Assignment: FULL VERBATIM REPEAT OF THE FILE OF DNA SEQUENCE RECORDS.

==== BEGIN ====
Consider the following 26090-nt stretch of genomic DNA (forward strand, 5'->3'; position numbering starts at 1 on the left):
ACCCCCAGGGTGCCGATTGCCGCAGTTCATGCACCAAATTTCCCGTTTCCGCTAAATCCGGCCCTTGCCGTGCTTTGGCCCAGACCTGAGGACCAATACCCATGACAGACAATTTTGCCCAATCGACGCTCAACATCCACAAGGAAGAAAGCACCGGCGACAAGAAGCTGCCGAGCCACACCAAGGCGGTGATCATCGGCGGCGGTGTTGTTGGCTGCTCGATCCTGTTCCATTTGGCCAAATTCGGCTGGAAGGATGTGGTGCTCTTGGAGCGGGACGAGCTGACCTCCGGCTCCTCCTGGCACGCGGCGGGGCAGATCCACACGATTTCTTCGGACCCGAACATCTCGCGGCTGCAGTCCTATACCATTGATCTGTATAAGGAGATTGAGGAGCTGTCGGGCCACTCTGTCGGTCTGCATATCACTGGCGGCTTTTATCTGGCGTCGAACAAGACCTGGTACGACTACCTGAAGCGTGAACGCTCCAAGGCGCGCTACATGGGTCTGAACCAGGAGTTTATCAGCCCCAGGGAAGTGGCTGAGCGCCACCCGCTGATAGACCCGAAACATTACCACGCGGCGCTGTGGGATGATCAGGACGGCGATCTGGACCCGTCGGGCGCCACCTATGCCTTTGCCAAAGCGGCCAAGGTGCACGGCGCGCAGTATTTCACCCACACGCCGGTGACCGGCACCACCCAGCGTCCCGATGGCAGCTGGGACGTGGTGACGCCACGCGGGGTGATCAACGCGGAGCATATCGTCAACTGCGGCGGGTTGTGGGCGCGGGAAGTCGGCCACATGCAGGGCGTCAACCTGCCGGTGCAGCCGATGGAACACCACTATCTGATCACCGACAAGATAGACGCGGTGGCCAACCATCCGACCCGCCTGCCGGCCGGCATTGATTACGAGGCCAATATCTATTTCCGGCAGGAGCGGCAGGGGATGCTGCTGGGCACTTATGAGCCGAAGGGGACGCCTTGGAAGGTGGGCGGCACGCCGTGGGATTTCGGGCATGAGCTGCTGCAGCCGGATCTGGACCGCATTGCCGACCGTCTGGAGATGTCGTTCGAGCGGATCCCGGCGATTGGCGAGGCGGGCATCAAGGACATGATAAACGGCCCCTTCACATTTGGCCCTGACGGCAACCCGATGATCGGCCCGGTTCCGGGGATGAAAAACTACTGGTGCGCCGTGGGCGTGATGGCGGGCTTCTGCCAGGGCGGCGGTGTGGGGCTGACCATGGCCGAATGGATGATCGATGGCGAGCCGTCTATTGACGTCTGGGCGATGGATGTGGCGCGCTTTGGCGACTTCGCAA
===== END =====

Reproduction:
Consider the following 26090-nt stretch of genomic DNA (forward strand, 5'->3'; position numbering starts at 1 on the left):
ACCCCCAGGGTGCCGATTGCCGCAGTTCATGCACCAAATTTCCCGTTTCCGCTAAATCCGGCCCTTGCCGTGCTTTGGCCCAGACCTGAGGACCAATACCCATGACAGACAATTTTGCCCAATCGACGCTCAACATCCACAAGGAAGAAAGCACCGGCGACAAGAAGCTGCCGAGCCACACCAAGGCGGTGATCATCGGCGGCGGTGTTGTTGGCTGCTCGATCCTGTTCCATTTGGCCAAATTCGGCTGGAAGGATGTGGTGCTCTTGGAGCGGGACGAGCTGACCTCCGGCTCCTCCTGGCACGCGGCGGGGCAGATCCACACGATTTCTTCGGACCCGAACATCTCGCGGCTGCAGTCCTATACCATTGATCTGTATAAGGAGATTGAGGAGCTGTCGGGCCACTCTGTCGGTCTGCATATCACTGGCGGCTTTTATCTGGCGTCGAACAAGACCTGGTACGACTACCTGAAGCGTGAACGCTCCAAGGCGCGCTACATGGGTCTGAACCAGGAGTTTATCAGCCCCAGGGAAGTGGCTGAGCGCCACCCGCTGATAGACCCGAAACATTACCACGCGGCGCTGTGGGATGATCAGGACGGCGATCTGGACCCGTCGGGCGCCACCTATGCCTTTGCCAAAGCGGCCAAGGTGCACGGCGCGCAGTATTTCACCCACACGCCGGTGACCGGCACCACCCAGCGTCCCGATGGCAGCTGGGACGTGGTGACGCCACGCGGGGTGATCAACGCGGAGCATATCGTCAACTGCGGCGGGTTGTGGGCGCGGGAAGTCGGCCACATGCAGGGCGTCAACCTGCCGGTGCAGCCGATGGAACACCACTATCTGATCACCGACAAGATAGACGCGGTGGCCAACCATCCGACCCGCCTGCCGGCCGGCATTGATTACGAGGCCAATATCTATTTCCGGCAGGAGCGGCAGGGGATGCTGCTGGGCACTTATGAGCCGAAGGGGACGCCTTGGAAGGTGGGCGGCACGCCGTGGGATTTCGGGCATGAGCTGCTGCAGCCGGATCTGGACCGCATTGCCGACCGTCTGGAGATGTCGTTCGAGCGGATCCCGGCGATTGGCGAGGCGGGCATCAAGGACATGATAAACGGCCCCTTCACATTTGGCCCTGACGGCAACCCGATGATCGGCCCGGTTCCGGGGATGAAAAACTACTGGTGCGCCGTGGGCGTGATGGCGGGCTTCTGCCAGGGCGGCGGTGTGGGGCTGACCATGGCCGAATGGATGATCGATGGCGAGCCGTCTATTGACGTCTGGGCGATGGATGTGGCGCGCTTTGGCGACTTCGCAA